The next type of gun that came to mind was the Tippman style marker.  They work on basically the same principle as the Spyder, but are arranged in a straight line rather than two stacked tubes. However, neither of us had ever owned a Tippman, so we couldn’t just make up the design from memory. We did a bit of research and came across a great site in With the info on that site, and a few crude hand sketches, we headed out to the shop to “get something done.”

    Ben running the Lathe

    (Read the rest of this post…)

  • schoolie 12:15 pm on November 12, 2012 Permalink | Reply
    Tags: , , , , ,   

    MC2100 PWM Controller Schematic 

    Just a quick update. I haven’t finished the permanent driver board, but thought I’d upload a better version of the schematic. I’m currently trying to decide if I’ve messed up the MC-2100, or if my soldering just sucks. At this point, I’m getting the motor to come on, but not consistently like it was with my breadboarded circuit. The indicator LED will flash 5 or six times, and the motor starts turning, then the LED goes back solid like it’s not getting signal, and the motor slows back down. I’ve had a couple of occasions where the motor will run up to full speed, so it’s at least close. I can at least confirm that this circuit worked on the breadboard, as shown in the previous post.

    Schematic of PWM Driver

    I also wanted to post a few of the relevant files I’ve found pertaining to the MC2100.

    Here’s the document that describes how the controller is interfaced with the treadmill, and the function of each pin of HD2 on the MC2100.  This is essentially the same file that James linked to in the comments on my previous post.

    The following file has been extremely helpful in troubleshooting the MC2100 itself as I’ve messed it up along the way.  The file was provided by a member of the Home Shop Machinist forums in this thread.

    Reverse Engineered Schematic


    Check out the rest of the MC-2100 Project Here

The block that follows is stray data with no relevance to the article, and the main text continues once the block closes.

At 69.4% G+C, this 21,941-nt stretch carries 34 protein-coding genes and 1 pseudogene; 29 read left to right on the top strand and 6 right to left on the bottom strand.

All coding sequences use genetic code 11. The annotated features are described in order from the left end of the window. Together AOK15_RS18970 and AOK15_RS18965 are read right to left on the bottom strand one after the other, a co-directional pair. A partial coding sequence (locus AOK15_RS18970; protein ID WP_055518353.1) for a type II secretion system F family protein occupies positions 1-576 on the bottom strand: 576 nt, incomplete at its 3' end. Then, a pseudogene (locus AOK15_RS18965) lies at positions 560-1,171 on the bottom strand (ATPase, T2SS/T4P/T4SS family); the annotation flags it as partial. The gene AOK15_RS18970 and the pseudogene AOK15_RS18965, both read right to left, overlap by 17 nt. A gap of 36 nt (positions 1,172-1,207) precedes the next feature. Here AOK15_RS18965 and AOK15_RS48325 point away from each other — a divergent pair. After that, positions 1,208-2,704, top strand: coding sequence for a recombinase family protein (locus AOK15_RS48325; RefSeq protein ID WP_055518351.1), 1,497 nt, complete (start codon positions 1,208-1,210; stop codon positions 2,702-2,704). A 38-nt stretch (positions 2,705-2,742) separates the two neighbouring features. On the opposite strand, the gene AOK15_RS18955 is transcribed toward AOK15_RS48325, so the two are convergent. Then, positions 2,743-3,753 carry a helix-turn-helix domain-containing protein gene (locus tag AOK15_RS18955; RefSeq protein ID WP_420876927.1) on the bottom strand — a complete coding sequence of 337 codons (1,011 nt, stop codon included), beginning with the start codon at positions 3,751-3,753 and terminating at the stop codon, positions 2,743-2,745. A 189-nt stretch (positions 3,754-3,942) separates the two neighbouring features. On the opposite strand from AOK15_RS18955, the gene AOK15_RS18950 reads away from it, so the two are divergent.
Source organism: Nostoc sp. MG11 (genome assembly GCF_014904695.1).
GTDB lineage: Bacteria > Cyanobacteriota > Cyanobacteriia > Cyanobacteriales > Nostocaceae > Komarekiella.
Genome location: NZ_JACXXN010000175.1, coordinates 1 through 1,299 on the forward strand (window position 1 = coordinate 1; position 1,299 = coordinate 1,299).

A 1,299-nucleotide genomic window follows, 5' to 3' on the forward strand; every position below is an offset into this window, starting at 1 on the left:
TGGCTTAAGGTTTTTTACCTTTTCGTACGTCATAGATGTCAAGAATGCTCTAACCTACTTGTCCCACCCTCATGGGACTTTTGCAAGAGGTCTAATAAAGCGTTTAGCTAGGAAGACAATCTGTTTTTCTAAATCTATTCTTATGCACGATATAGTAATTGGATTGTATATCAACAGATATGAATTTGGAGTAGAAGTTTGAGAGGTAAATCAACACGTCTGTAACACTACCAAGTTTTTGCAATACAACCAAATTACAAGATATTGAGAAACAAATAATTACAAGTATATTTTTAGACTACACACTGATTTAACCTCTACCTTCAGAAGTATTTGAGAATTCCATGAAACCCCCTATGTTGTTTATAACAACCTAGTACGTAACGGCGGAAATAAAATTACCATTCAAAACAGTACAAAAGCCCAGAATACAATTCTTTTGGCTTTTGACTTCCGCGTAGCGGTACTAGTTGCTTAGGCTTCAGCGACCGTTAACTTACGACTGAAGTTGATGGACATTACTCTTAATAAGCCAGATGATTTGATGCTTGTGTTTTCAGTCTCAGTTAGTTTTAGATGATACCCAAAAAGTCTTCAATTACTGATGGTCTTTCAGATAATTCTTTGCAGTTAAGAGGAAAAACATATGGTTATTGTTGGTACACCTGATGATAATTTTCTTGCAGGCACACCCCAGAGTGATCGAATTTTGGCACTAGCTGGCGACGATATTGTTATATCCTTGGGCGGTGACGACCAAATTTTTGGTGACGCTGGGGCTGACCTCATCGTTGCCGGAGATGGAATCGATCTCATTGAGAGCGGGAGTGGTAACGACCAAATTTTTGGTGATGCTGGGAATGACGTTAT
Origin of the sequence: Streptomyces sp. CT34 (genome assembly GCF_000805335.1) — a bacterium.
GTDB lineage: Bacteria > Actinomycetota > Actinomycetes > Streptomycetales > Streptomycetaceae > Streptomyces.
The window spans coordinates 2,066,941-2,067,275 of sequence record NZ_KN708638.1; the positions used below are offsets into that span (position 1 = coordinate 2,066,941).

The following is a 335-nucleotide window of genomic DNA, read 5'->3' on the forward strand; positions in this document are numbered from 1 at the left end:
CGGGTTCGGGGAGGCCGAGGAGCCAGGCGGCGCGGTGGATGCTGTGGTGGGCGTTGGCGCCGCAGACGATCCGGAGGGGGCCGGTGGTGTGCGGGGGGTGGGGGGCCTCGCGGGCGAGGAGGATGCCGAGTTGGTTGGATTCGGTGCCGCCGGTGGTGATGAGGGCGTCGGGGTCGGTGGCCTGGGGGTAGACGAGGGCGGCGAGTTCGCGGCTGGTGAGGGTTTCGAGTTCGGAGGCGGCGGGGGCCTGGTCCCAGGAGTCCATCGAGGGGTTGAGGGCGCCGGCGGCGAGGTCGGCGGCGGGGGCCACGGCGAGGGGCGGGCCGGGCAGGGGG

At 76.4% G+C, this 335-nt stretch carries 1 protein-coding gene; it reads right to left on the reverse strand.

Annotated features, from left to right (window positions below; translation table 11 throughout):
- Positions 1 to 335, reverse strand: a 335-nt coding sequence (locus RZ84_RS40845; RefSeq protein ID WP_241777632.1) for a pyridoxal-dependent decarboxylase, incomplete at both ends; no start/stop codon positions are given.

• Darrel 12:01 pm on February 6, 2013 Permalink | Reply

      You might have opened my eyes now with this cheers

      • schoolie 12:06 pm on February 6, 2013 Permalink | Reply

        Great. Hopefully it’s helpful. Let me know if I can clear anything up!

    • chris 1:40 pm on March 30, 2014 Permalink | Reply

      hey, i’m trying to do the same thing. wondered if i could ask you a couple questions… chris

    • Ian Grant 11:57 am on April 1, 2014 Permalink | Reply

      Very impressed by your expertise and wondered if you’d be kind enough to help me.
      I have a treadmill with the MC2100.
      The belt motor is definitely OK and I think the MC2100 is ok too.
      It seems that the console is not sending the right signals.
      Occasionally I will get it to run and the led blinks as it should.
      The only functionality I’m trying to achieve is control of the motor and even 0-5mph would be OK.
      What inputs to HD2 are required to make this happen?
      Any help would be hugely appreciated – the wife is desperate to get back on her treadmill and I need the brownie points!
      Thank you

      • schoolie 9:23 am on April 2, 2014 Permalink | Reply

        Hi Ian, the best simple circuit I’ve come up with to replace the console is in this post. It uses a 555 timer and a comparator to generate a ~50ms period variable duty cycle 5v square wave. The HD2 connections are shown on the schematic. The circuit uses a potentiometer as the user input.